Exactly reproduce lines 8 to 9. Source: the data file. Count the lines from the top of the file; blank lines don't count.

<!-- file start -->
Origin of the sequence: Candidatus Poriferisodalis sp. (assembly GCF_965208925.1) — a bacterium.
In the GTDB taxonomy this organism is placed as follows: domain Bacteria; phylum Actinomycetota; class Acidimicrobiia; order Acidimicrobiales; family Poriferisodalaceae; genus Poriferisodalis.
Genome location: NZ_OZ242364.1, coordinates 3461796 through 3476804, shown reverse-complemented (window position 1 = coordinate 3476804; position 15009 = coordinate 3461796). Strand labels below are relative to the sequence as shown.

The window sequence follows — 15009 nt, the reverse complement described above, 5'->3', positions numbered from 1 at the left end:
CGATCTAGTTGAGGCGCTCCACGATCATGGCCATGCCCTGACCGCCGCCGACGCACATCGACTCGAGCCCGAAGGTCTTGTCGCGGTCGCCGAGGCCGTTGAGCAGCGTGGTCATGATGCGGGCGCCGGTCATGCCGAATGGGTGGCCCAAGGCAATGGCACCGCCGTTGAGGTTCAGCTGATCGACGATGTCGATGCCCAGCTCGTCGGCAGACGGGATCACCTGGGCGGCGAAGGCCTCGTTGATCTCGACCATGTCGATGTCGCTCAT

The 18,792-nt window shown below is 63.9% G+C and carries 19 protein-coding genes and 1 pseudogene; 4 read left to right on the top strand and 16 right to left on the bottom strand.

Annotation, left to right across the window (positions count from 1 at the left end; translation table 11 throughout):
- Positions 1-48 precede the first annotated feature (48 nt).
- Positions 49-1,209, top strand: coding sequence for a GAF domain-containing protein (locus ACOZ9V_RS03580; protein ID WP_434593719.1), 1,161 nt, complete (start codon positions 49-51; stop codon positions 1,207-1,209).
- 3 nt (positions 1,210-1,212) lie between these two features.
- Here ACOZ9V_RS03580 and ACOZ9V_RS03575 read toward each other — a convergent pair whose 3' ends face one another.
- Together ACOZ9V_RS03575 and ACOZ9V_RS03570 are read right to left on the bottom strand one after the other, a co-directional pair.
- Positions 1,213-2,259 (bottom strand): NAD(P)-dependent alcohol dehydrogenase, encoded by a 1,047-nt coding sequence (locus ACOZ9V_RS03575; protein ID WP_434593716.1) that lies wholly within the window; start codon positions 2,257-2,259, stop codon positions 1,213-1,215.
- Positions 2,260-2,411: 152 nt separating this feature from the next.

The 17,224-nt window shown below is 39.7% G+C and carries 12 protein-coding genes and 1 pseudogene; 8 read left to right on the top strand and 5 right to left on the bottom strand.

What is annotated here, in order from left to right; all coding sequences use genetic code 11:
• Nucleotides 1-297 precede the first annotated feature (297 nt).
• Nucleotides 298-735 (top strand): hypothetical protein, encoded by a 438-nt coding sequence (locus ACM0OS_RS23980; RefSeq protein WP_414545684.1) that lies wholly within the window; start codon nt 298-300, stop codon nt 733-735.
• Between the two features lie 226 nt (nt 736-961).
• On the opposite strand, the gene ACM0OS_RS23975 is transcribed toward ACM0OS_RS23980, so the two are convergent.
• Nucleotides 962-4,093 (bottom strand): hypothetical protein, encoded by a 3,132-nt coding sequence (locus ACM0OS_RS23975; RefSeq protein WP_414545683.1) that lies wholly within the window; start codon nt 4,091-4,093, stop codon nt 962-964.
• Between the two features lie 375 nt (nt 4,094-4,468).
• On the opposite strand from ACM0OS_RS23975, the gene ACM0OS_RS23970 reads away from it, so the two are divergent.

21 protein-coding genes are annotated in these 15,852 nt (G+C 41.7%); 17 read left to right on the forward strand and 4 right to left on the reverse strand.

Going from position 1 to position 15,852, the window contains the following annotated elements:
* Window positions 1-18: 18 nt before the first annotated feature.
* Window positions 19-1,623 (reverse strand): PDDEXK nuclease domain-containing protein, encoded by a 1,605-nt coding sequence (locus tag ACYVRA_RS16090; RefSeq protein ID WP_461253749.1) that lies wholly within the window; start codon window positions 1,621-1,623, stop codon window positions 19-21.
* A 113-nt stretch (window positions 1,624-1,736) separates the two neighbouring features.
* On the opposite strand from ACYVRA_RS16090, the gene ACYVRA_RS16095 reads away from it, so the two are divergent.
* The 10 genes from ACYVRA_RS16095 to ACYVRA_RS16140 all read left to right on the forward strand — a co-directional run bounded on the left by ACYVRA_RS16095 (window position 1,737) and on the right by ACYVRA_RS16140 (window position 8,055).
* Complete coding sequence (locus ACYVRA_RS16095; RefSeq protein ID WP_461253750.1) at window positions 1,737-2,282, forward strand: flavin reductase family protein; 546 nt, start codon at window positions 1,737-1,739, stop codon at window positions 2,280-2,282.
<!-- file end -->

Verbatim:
- Positions 1-48 precede the first annotated feature (48 nt).
- Positions 49-1,209, top strand: coding sequence for a GAF domain-containing protein (locus ACOZ9V_RS03580; protein ID WP_434593719.1), 1,161 nt, complete (start codon positions 49-51; stop codon positions 1,207-1,209).